People crushed by law, have no hopes but from power. If laws are their enemies, they will be enemies to laws.
It was in 1992 that I first realized the Canadian criminal justice system was broken and could not defend me or my rights, when it came to light that several Ontario girls approximately my age were brutally destroyed by a husband-wife pair of psychopaths.
The resulting trial of the serial rapists/murderers, including the plea bargain of one of the criminals, was a harsh dose of reality for me as a 15-year-old girl.
As you might guess from today’s title, my concern regarding the Savannah Dietrich case is not so much anything to do with court orders. As a Canadian, I openly confess to enjoying the delightful snark of SourceFed in response to the news that
“A 17-year-old Kentucky girl who was upset by the plea deal reached by a pair of teenagers who sexually assaulted her is now facing a contempt charge for tweeting their names in violation of a court order. The Associated Press does not normally report the names of sexual assault victims, but Dietrich and her parents say they do not want to shield her identity and want her case to be public.”
In the 1990s, when Canada went through the Paul Bernardo/Karla Homolka case, the internet was not such a huge part of the equation–but it was looming. At the time, as I recall it, the media access controversy was partly over American satellite TV, which did not answer to the Canadian jurisdiction’s constraints on case reporting and was a source of information for large numbers of Canadians.
The internet is a different animal than “traditional” mass media, one where individuals like myself have the ability to disseminate information about others, like Frey and Zehnder, with or without their consent. One where the same can be done to us.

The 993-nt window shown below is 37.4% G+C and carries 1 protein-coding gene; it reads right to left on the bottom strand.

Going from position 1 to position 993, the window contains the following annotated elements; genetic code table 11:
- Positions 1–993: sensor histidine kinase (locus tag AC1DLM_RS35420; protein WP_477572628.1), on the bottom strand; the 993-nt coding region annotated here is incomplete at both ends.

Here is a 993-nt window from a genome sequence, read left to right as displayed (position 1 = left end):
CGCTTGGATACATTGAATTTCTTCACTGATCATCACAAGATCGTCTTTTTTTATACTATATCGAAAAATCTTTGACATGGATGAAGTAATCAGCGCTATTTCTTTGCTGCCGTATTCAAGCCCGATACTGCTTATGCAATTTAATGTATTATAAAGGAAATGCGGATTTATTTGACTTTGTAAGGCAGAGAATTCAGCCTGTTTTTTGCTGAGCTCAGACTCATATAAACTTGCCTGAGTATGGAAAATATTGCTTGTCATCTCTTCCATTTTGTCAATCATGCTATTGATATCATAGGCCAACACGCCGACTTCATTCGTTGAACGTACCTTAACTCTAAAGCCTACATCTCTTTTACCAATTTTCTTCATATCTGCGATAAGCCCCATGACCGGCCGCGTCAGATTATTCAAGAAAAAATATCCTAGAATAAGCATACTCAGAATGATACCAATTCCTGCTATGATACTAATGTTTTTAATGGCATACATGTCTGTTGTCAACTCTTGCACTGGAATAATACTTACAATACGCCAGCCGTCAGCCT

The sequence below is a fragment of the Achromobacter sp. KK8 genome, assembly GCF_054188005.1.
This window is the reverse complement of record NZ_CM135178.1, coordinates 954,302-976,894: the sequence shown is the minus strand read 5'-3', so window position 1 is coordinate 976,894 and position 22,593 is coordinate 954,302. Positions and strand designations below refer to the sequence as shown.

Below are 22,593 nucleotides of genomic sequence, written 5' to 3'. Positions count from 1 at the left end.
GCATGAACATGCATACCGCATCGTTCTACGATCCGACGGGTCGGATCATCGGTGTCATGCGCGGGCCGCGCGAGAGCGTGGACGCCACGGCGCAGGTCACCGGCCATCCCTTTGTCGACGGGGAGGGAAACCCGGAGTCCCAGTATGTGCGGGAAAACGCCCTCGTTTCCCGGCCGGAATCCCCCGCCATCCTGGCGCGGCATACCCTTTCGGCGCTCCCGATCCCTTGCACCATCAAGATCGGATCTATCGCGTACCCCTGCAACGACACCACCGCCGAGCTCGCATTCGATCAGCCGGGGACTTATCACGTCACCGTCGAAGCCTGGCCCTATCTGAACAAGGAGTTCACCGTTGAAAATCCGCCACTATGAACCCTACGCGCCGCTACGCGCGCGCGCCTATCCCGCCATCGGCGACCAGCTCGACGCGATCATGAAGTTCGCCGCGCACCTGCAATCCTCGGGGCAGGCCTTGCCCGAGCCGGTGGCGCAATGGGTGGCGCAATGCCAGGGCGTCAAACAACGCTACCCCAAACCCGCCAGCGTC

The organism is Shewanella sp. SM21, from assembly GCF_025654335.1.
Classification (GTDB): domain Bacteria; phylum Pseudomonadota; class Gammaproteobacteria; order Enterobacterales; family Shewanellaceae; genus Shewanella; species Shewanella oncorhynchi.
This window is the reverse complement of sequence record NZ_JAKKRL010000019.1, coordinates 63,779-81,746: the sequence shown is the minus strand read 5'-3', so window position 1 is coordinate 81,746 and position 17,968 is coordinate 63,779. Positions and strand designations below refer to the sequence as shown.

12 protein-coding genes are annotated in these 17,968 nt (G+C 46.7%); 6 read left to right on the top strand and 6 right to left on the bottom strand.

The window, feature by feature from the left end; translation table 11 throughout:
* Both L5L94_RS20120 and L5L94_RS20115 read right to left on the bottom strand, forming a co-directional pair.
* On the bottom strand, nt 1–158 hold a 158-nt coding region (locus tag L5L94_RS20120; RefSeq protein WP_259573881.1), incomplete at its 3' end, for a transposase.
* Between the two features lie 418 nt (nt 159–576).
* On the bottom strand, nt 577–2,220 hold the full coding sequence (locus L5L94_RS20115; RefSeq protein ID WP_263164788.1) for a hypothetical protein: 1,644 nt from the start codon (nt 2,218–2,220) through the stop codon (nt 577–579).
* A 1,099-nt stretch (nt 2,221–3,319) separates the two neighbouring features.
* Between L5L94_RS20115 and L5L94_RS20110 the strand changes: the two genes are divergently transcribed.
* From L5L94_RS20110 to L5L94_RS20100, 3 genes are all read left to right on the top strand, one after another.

It is difficult for us to draw comparisons between Bernardo and Homolka, Zehnder and Frey. For instance, Bernardo was 28 when charged. (The 53 charges against him dated back to when he was 19, and Homolka was 17 when she became involved with him.) The Kentucky boys were 17.
Bernardo and Homolka drugged their victims and made videotapes of the heinous abuses–tapes which were successfully destroyed to prevent their potential leakage and dissemination via the Brave New Internet. Zehnder and Frey attacked an unconscious girl at a party and successfully shared the images they made via the Brave New Internet.
Bernardo was clearly a egomaniacal psychopath incapable of real sexual function. We don’t know about Zehnder and Frey yet.
In the 1990s, civilized people were horrified by the gross oddity of Bernardo and Homolka. In the 21st century, we hear regularly about crime against young people, whether by peers or adults, made visible on the internet. As I say, it’s difficult for us to draw comparisons.
SourceFed’s snappy young VJ’s suggest that, just as the internet was used to destroy Savannah Dietrich’s life, it has also been the tool of justice. The morality of mob justice is not even a question for them.
In this instance, it’s hard to argue that two wrongs don’t make a right: Savannah’s control over her person was violated, and her control over personal information was violated. Outraged bloggers responded by ensuring the criminals experience the same loss of control over their online identities.
If not for that, would the defense have rescinded the attempt to charge the victim with contempt? Probably not. The Toronto Star quotes one of the defense lawyers:
David Mejia, an attorney for one of the boys, said the decision to withdraw the motion had nothing to do with public sentiment and online attention to the case…“The horse is out of the barn,” he said. “Nothing is bringing it back.”
Law as the Instrument of Justice